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Spinnsylvania

A Clinton loyalist’s best-case scenario on the campaign’s final stretch.

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In January, Harold Ickes, who was Bill’s deputy White House chief of staff, left his lobbying firm to corral superdelegates for Hillary’s campaign. On the eve of the Pennsylvania primary, he spoke to Lloyd Grove about Hillary’s tenacious endgame.

Give me your sense of the state of play.
It’s a virtual dead heat, and with 3,100 delegates having chosen sides, Hillary is trailing Obama by a little over 130 delegates. She’s going to narrow that gap. If virtually all of the superdelegates remain uncommitted until the fourth of June, after every last jurisdiction has voted, neither candidate will have enough delegates to clinch the nomination.

Howard Dean says he thinks it should be resolved by July 1. Is that the working deadline?
No, I don’t have any working deadline. My best guess is it’ll be resolved before the convention.

How do you think she’ll do in Pennsylvania?
We say that she’s going to do very well.

What’s “very well”? Six points?
I’m not going to put a number on it.

What do superdelegates want to hear from you?
There are two big categories. One is members of Congress. Their primary interest is in getting reelected. They want to know which of the two will help them most or, conversely, which one will hurt them least. And then the two-thirds remaining are the members of the DNC, primarily. So what they are looking at is more which candidate can better pull together the swing states needed to win 270 electoral votes.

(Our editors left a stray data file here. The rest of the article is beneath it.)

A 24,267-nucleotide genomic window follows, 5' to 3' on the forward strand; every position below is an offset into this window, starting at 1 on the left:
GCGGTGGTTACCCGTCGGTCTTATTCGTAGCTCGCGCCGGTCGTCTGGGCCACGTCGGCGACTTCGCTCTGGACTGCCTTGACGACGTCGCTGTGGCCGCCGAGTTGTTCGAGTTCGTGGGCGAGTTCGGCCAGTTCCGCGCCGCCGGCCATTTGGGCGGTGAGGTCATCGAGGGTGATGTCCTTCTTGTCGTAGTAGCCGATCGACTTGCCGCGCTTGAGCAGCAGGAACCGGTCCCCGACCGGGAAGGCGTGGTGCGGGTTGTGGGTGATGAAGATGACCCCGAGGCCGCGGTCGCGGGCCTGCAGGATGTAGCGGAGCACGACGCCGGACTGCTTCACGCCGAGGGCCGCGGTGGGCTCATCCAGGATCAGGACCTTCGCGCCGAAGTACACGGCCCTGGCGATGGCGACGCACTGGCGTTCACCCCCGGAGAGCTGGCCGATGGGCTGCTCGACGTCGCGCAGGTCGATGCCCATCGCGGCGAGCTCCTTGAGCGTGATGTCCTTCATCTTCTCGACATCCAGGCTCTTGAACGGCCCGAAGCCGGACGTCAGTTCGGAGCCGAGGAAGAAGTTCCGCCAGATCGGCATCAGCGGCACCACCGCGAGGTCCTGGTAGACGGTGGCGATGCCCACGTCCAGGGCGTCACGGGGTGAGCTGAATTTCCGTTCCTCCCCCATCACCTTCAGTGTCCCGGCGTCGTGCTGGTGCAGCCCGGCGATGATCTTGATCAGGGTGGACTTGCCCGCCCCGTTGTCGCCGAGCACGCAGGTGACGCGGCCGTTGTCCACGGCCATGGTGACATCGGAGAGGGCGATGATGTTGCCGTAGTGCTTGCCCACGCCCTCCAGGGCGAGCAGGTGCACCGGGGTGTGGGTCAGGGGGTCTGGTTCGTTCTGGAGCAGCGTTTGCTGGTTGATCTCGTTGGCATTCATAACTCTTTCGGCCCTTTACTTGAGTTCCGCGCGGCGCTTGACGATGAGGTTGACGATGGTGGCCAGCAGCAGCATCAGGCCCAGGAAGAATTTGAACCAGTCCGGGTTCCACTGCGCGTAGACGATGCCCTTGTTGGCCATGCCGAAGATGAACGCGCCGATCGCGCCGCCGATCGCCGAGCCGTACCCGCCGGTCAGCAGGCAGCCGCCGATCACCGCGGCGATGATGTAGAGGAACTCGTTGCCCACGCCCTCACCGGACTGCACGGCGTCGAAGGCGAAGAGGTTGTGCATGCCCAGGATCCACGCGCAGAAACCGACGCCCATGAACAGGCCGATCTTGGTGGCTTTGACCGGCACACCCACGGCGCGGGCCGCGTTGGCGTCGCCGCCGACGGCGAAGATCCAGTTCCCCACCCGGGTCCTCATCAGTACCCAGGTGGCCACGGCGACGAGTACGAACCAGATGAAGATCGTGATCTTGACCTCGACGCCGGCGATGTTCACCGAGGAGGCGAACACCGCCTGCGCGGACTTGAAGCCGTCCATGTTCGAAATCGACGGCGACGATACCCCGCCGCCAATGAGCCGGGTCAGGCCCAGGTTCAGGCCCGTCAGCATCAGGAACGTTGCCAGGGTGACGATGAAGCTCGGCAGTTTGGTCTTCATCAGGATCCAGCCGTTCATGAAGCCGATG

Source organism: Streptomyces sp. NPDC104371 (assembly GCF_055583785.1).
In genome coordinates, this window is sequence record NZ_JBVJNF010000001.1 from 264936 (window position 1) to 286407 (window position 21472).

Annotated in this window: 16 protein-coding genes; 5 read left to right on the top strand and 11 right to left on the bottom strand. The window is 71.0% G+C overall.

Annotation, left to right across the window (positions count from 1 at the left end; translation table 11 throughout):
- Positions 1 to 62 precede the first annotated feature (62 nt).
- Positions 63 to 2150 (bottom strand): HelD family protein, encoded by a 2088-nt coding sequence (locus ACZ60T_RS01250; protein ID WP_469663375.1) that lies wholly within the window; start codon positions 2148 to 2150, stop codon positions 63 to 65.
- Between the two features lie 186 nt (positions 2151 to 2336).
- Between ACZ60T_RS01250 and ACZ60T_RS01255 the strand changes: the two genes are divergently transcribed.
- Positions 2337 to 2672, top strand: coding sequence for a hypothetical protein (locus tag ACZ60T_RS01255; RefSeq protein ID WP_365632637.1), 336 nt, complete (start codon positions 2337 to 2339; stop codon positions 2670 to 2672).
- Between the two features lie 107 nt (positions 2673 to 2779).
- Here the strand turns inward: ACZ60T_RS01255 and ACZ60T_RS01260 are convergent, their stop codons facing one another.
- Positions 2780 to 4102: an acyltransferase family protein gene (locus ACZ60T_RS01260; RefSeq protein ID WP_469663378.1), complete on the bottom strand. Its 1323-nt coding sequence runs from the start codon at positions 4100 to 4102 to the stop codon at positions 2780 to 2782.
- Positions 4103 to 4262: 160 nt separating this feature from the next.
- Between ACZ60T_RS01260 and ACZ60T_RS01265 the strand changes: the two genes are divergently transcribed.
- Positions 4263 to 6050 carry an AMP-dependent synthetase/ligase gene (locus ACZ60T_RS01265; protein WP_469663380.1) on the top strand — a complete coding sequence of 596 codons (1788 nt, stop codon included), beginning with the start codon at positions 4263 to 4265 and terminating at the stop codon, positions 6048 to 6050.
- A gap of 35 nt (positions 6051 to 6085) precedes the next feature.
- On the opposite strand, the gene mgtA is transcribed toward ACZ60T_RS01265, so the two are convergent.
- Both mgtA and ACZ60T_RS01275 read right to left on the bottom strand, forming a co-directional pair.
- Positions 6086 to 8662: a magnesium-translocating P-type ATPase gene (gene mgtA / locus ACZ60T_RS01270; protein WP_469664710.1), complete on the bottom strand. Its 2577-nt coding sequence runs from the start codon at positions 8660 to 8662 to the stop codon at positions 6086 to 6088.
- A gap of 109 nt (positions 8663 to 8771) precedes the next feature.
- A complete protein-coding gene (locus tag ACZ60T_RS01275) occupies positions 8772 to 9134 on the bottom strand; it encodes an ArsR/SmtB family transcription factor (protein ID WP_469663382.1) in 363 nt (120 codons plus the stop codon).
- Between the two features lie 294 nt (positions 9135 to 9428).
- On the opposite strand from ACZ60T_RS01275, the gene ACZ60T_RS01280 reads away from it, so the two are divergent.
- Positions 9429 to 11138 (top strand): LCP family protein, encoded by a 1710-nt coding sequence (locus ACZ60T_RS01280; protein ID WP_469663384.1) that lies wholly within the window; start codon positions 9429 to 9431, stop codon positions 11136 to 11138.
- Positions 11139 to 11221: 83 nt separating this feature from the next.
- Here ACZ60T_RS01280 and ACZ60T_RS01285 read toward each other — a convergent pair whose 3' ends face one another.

Are you arguing to superdelegates that Obama can’t win the general election?
I don’t think anybody would argue that he can’t win.

What is the argument for making Hillary the nominee if she’s behind in pledged delegates and the popular vote?
We expect her to be ahead in the popular vote. The key argument is who is going to be able to stand up to the incoming fire from the Republicans. And it will be withering.

But not sniper fire.
Well, even sniper fire—when it’s around. The press, by and large, has been a lapdog for Mr. Obama. The press has not done its due diligence, has not scrutinized him. Look at what a group of draft dodgers, led by Five-Time-Deferment Cheney and President Bush, did to a genuine war hero, John Kerry. Hillary is a known quantity.

She’s kind of inoculated against it, having suffered from the disease already?
Your words, not mine.

You worked in the presidential campaigns of Ted Kennedy and Jesse Jackson, who both support Obama. Ever think of joining them?
My heart is with Hillary. That’s where I’ve been; that’s where I intend to stay.

Have good intel? Send tips to intel@nymag.com.


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